Carnegie Library & the Council's asset management strategy.

In 2013 Sefton Council closed the doors on the historic Carnegie Library in College Road.

The library, which is Grade II Listed, had served the local community for 108 years and was a popular centre for young and old alike.

In December the building will have been closed for 6 years.

As one would expect with any empty building, the Carnegie Library has deteriorated over the years and even the once pristine grounds are neglected. The building has now reached a stage where considerable sums need to be spent to repair and restore it before it could be opened to the public. The community group Regenerus, who were selected by the Council to take over the building, suggested over £1.3m would be required.

The Council has not indicated how this historic building is to be brought back into use, despite 3 attempts to find a suitable tenant. In January 2018 the Council received a bid to turn the building into a speciality restaurant but, 9 months later, nothing further has been heard of this scheme.

Liverpool City Council has taken a more imaginative approach with its redundant libraries. In Tuebrook the City Council is working in partnership with a community group and is even providing finance towards the £4.5m project to restore its former Carnegie Library as a community hub, When completed the building will offer childcare, rentable meeting space, hot-desking, heritage activities, an events venue and training and volunteering opportunities for local people.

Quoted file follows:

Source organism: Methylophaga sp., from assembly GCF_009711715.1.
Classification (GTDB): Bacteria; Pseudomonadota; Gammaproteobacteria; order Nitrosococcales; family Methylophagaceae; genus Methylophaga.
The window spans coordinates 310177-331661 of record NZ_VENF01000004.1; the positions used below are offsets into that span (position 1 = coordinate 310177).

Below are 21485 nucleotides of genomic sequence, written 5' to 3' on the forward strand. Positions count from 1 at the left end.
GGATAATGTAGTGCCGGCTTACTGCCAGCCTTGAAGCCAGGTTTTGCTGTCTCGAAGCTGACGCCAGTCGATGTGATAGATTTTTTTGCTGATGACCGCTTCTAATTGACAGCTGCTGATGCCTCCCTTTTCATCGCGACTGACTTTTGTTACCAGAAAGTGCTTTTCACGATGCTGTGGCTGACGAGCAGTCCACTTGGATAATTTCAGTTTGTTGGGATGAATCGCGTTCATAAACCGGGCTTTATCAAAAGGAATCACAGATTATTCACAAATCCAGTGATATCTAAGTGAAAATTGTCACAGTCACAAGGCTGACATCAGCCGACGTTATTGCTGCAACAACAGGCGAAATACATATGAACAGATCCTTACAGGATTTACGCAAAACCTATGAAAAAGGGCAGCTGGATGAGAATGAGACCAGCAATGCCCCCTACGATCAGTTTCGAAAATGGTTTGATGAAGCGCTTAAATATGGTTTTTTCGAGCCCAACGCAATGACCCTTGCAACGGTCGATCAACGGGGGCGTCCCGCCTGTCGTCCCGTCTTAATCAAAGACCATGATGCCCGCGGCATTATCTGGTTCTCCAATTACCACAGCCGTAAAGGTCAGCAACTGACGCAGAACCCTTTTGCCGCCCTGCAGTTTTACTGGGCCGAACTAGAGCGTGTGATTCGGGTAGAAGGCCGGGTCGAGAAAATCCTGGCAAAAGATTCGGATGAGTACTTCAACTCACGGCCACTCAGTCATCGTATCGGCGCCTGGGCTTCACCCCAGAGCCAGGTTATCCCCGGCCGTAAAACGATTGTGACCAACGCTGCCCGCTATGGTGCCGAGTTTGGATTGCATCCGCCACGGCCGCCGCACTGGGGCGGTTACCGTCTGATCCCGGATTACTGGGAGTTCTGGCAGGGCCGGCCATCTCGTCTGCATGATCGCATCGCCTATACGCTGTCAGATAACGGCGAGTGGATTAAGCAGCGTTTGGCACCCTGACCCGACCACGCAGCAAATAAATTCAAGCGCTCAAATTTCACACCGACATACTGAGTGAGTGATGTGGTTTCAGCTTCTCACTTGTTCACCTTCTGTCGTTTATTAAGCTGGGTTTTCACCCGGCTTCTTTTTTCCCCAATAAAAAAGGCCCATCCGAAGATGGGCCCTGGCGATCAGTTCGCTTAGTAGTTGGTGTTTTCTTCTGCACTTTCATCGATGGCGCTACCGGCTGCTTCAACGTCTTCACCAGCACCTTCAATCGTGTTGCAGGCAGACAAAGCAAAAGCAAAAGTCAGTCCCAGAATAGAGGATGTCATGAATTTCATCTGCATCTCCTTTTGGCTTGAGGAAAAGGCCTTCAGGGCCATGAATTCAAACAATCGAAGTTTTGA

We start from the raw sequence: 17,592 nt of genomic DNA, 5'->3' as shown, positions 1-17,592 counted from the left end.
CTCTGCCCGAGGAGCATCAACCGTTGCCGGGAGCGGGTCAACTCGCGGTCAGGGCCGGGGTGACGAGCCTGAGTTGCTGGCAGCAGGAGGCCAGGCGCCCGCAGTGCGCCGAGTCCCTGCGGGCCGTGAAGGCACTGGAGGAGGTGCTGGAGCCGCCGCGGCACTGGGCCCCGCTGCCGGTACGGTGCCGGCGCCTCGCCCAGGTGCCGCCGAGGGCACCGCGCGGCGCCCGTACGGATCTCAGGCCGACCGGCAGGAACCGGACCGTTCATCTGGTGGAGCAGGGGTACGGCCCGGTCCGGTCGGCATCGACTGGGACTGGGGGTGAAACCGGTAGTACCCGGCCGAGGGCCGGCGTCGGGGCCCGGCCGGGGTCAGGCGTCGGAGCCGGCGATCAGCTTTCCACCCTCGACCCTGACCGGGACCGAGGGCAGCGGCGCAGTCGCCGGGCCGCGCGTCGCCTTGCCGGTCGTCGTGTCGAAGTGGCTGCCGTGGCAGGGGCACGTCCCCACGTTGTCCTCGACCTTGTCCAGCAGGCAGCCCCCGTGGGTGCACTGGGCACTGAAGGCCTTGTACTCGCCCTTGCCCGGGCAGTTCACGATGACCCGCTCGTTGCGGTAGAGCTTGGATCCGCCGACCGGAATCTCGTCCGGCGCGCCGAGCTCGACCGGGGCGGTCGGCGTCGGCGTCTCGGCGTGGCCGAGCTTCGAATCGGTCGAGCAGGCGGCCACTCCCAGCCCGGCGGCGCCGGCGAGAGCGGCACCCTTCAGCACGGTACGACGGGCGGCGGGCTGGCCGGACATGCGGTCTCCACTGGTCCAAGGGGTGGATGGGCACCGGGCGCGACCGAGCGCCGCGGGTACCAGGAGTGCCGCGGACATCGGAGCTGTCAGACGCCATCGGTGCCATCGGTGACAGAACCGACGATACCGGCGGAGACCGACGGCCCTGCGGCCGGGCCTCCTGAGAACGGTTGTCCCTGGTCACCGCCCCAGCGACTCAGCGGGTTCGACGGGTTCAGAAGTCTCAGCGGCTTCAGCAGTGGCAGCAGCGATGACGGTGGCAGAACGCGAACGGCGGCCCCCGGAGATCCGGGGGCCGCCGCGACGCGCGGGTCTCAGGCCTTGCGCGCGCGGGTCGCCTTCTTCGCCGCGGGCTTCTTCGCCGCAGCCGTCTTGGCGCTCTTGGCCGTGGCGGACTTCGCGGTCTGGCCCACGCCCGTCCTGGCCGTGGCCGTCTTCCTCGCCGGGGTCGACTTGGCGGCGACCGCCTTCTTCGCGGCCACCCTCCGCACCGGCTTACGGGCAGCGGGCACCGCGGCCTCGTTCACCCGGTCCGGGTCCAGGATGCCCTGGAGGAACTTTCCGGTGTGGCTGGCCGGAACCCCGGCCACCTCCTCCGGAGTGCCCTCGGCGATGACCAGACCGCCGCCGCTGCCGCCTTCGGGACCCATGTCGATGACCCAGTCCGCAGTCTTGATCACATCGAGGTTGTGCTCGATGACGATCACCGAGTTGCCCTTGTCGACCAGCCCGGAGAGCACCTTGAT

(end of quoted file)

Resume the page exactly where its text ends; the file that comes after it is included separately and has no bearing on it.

Sefton Council however, has a poor track record in encouraging new uses for their surplus buildings and Crosby Carnegie is a classic example. The historic building is a drain on precious resources in carrying out security and basic maintenance. Its Listed status means that the building should be safeguarded and failure to do so would lead to prosecution. However, the Council cannot prosecute itself.

Instead the building stands empty, occupying a prominent position on College Road.

Carnegie is however not alone. The former Civic Hall in Waterloo is also empty but no attempts have been made to market the site for commercial or housing uses. Waterloo Town Hall is underused and could offer an attractive venue as a heritage centre associated with the Another Place sculptures. There are also several vacant school sites across Sefton which stand empty whilst this Council is allowing new housing to be built on agricultural land.

A Conservative Council would not allow precious buildings to deteriorate and stand empty and would work with community and voluntary groups and with private business to find imaginative uses for these public assets.